October 6, 2008
Ask an Expert
Q: If my basement floods due to a sewer or drain backup, am I covered?
Frank Spicer Jr.
A: Water damage is the toughest of all claims. If water comes in through the foundation of your home, the damage will not be covered, and if it comes in through a sewer, drain or sump pump backup, it will only be covered if you have the Sewer and Drain Endorsement or Enhancement Endorsement.
The endorsement on your policy will cover the damages up to the limit that you set when buying the policy. So many people have elaborately finished basements with home theaters, bars, gyms or offices and computer equipment. It’s important for the limits of the endorsement to be enough to protect all the niceties of your underground den. So if you’ve made improvements, make sure to let your Agent know.
In our agency, we highly encourage our customers to purchase these homeowners endorsements—in addition to flood insurance. (Each covers different types of water damage.) If you don’t have coverage, or if you’re not sure if you have enough, give your Agent a call to find out.
Have a question for an insurance expert? Let us know. E-mail firstname.lastname@example.org or send us a letter.
Take a RightLooking to improve your gas mileage and save some money? Take a lesson from The United Parcel Service (UPS) and make a right. UPS minimizes the number of left turns on truck routes, limiting the amount of time left idling at red lights since most states allow you to turn right on red. In 2007, the technique saved UPS time, money and three million gallons of gas.
Autumn ChecklistAutumn’s falling leaves signal that it’s time to get ready for winter. Before the cold arrives, protect your home from the upcoming season:
- Install a carbon monoxide detector. The chance of carbon monoxide poisoning increases when houses are closed up.
- Clean furnace ducts. Have a professional service clean the furnace ducts to ensure heating efficiency.
- Change furnace filters. And consult the owner’s manual to see if any annual fix-ups are necessary.
- Have the fireplace cleaned. This is tough to do and do right. Consider hiring a chimney sweep.
- Check weather-stripping. Check around doors and windows and replace any strips that are worn.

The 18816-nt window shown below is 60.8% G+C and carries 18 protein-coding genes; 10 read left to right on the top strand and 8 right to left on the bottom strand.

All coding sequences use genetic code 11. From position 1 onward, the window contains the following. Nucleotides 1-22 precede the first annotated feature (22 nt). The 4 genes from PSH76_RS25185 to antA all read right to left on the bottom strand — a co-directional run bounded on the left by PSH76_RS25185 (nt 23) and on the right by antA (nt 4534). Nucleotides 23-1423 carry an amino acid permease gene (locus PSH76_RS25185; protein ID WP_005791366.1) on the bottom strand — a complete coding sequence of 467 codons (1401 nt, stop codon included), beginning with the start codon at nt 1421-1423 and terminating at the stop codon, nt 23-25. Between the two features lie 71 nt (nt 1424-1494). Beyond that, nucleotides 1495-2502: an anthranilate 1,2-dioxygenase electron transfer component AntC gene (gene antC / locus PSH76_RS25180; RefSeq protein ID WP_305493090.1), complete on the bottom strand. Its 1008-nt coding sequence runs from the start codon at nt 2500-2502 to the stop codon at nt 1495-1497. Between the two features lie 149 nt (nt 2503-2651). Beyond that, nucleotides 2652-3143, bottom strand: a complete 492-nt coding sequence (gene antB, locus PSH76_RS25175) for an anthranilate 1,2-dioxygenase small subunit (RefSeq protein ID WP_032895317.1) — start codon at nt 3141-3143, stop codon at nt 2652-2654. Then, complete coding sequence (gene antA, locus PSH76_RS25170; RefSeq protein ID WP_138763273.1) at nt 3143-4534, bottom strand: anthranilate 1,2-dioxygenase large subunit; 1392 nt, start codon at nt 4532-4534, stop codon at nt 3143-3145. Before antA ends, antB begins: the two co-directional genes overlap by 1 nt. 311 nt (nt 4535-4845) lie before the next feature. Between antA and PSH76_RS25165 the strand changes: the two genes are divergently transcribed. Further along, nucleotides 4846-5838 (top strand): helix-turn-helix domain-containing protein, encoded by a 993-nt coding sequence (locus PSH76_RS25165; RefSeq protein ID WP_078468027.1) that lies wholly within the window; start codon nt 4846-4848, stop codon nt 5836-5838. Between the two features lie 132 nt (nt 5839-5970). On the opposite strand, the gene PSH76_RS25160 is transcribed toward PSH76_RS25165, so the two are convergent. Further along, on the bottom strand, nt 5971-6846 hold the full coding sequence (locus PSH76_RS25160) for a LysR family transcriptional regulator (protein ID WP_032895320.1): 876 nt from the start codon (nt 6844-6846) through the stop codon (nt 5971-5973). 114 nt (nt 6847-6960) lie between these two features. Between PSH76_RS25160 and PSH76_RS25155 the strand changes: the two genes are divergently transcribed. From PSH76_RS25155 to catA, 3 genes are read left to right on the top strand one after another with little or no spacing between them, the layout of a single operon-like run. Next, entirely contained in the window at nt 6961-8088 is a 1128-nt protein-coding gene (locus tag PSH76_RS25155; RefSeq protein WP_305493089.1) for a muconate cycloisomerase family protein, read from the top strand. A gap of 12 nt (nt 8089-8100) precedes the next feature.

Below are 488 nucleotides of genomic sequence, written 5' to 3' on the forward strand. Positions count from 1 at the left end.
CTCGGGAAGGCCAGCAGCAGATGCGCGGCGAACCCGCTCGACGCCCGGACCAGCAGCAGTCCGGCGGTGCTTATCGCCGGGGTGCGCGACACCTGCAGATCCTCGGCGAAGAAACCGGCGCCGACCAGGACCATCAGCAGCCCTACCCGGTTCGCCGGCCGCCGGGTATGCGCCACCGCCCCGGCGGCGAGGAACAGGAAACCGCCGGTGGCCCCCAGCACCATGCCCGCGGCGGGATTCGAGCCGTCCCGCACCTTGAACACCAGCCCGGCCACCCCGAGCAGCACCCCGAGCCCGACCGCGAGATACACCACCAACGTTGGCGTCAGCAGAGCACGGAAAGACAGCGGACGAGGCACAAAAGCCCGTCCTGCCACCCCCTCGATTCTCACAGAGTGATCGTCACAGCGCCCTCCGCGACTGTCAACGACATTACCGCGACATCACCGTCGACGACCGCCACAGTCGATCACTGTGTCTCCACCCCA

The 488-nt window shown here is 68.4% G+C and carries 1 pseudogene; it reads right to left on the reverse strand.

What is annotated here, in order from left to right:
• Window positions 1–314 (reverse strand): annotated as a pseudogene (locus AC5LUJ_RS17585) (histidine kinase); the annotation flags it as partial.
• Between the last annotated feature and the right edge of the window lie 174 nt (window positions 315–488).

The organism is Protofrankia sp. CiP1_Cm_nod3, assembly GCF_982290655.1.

- Check gutters. Remove leaves and other debris, check for loose joints and structural problems and seal leaks.
- Drain sprinkler systems. You should also shut off outdoor faucets and install freeze-proof covers as needed.
Information from doityourself.com.
Use “P” to Handle HeatFour Ps to safeguard your homeand family from fire
Fires kill more Americans each year than all natural disasters combined, and a home fire is the disaster that children are most likely to experience. But fire doesn’t have to be deadly.
Know the four Ps of family safety:
- Prevent house fires. Avoid storing items that easily catch fire—such as cloth and wood—near furnaces, stoves or fireplaces. Know the hazards of portable heaters, outdoor grills and gasoline. Teach children never to play with matches and lighters.
- Protect your family. Install smoke alarms in each bedroom and on every floor of your home. Check batteries monthly and change them annually.
- Prepare a plan. Develop at least two fire escape routes out of your home. Establish a safe meeting place away from immediate danger. Make sure everyone knows to call 911 only after they are safely out of the house.
- Practice the drill. Conduct a home fire drill at least twice a year. Teach children to “stop, drop and roll” if their clothing catches fire. Stress the need to crawl “low and go” should a room fill with smoke.
October is fire safety month. Celebrate with Ernie, the Erie Insurance safety dog at erieinsurance.com/ernie. Encourage children to join Ernie’s Fire Safety Club to learn more about how they can prevent fires and stay safe in case one happens.